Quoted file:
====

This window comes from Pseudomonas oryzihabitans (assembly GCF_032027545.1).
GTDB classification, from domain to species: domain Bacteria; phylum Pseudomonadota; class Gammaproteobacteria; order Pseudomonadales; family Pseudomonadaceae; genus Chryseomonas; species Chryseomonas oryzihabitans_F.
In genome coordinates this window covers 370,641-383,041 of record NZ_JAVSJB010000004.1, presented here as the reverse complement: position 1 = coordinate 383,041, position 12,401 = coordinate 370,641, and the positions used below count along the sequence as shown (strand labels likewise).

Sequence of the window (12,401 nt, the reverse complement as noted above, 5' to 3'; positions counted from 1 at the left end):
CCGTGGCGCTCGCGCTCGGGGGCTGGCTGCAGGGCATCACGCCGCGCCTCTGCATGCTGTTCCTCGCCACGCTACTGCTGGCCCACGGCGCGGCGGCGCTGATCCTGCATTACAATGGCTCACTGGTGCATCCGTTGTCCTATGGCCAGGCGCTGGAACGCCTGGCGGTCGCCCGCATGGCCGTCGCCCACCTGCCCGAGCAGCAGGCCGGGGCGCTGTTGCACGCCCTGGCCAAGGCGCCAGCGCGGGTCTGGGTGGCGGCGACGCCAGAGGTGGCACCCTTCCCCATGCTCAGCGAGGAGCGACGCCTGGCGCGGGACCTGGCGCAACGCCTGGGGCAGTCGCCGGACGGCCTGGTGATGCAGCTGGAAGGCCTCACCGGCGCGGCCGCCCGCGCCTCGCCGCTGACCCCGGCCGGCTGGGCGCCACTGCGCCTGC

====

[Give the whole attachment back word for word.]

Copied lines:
This window comes from Pseudomonas oryzihabitans (assembly GCF_032027545.1).
GTDB classification, from domain to species: domain Bacteria; phylum Pseudomonadota; class Gammaproteobacteria; order Pseudomonadales; family Pseudomonadaceae; genus Chryseomonas; species Chryseomonas oryzihabitans_F.
In genome coordinates this window covers 370,641-383,041 of record NZ_JAVSJB010000004.1, presented here as the reverse complement: position 1 = coordinate 383,041, position 12,401 = coordinate 370,641, and the positions used below count along the sequence as shown (strand labels likewise).

Sequence of the window (12,401 nt, the reverse complement as noted above, 5' to 3'; positions counted from 1 at the left end):
CCGTGGCGCTCGCGCTCGGGGGCTGGCTGCAGGGCATCACGCCGCGCCTCTGCATGCTGTTCCTCGCCACGCTACTGCTGGCCCACGGCGCGGCGGCGCTGATCCTGCATTACAATGGCTCACTGGTGCATCCGTTGTCCTATGGCCAGGCGCTGGAACGCCTGGCGGTCGCCCGCATGGCCGTCGCCCACCTGCCCGAGCAGCAGGCCGGGGCGCTGTTGCACGCCCTGGCCAAGGCGCCAGCGCGGGTCTGGGTGGCGGCGACGCCAGAGGTGGCACCCTTCCCCATGCTCAGCGAGGAGCGACGCCTGGCGCGGGACCTGGCGCAACGCCTGGGGCAGTCGCCGGACGGCCTGGTGATGCAGCTGGAAGGCCTCACCGGCGCGGCCGCCCGCGCCTCGCCGCTGACCCCGGCCGGCTGGGCGCCACTGCGCCTGC